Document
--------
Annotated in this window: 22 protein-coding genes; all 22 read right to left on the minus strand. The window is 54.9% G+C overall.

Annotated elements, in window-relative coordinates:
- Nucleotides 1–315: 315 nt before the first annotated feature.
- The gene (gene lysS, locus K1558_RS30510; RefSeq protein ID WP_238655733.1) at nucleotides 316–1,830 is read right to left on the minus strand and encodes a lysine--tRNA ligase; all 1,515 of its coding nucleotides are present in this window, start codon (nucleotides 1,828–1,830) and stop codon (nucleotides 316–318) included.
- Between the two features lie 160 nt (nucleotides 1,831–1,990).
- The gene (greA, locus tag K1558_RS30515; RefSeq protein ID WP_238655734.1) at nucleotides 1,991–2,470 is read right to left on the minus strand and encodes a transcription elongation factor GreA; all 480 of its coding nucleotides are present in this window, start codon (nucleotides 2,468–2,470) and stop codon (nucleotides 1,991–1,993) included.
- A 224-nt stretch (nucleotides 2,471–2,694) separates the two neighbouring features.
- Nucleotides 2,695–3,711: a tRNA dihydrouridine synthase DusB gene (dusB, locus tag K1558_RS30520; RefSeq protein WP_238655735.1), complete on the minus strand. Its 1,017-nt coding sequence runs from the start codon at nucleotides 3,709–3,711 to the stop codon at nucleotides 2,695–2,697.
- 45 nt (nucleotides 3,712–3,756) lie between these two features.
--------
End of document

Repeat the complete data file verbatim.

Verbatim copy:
Annotated in this window: 22 protein-coding genes; all 22 read right to left on the minus strand. The window is 54.9% G+C overall.

Annotated elements, in window-relative coordinates:
- Nucleotides 1–315: 315 nt before the first annotated feature.
- The gene (gene lysS, locus K1558_RS30510; RefSeq protein ID WP_238655733.1) at nucleotides 316–1,830 is read right to left on the minus strand and encodes a lysine--tRNA ligase; all 1,515 of its coding nucleotides are present in this window, start codon (nucleotides 1,828–1,830) and stop codon (nucleotides 316–318) included.
- Between the two features lie 160 nt (nucleotides 1,831–1,990).
- The gene (greA, locus tag K1558_RS30515; RefSeq protein ID WP_238655734.1) at nucleotides 1,991–2,470 is read right to left on the minus strand and encodes a transcription elongation factor GreA; all 480 of its coding nucleotides are present in this window, start codon (nucleotides 2,468–2,470) and stop codon (nucleotides 1,991–1,993) included.
- A 224-nt stretch (nucleotides 2,471–2,694) separates the two neighbouring features.
- Nucleotides 2,695–3,711: a tRNA dihydrouridine synthase DusB gene (dusB, locus tag K1558_RS30520; RefSeq protein WP_238655735.1), complete on the minus strand. Its 1,017-nt coding sequence runs from the start codon at nucleotides 3,709–3,711 to the stop codon at nucleotides 2,695–2,697.
- 45 nt (nucleotides 3,712–3,756) lie between these two features.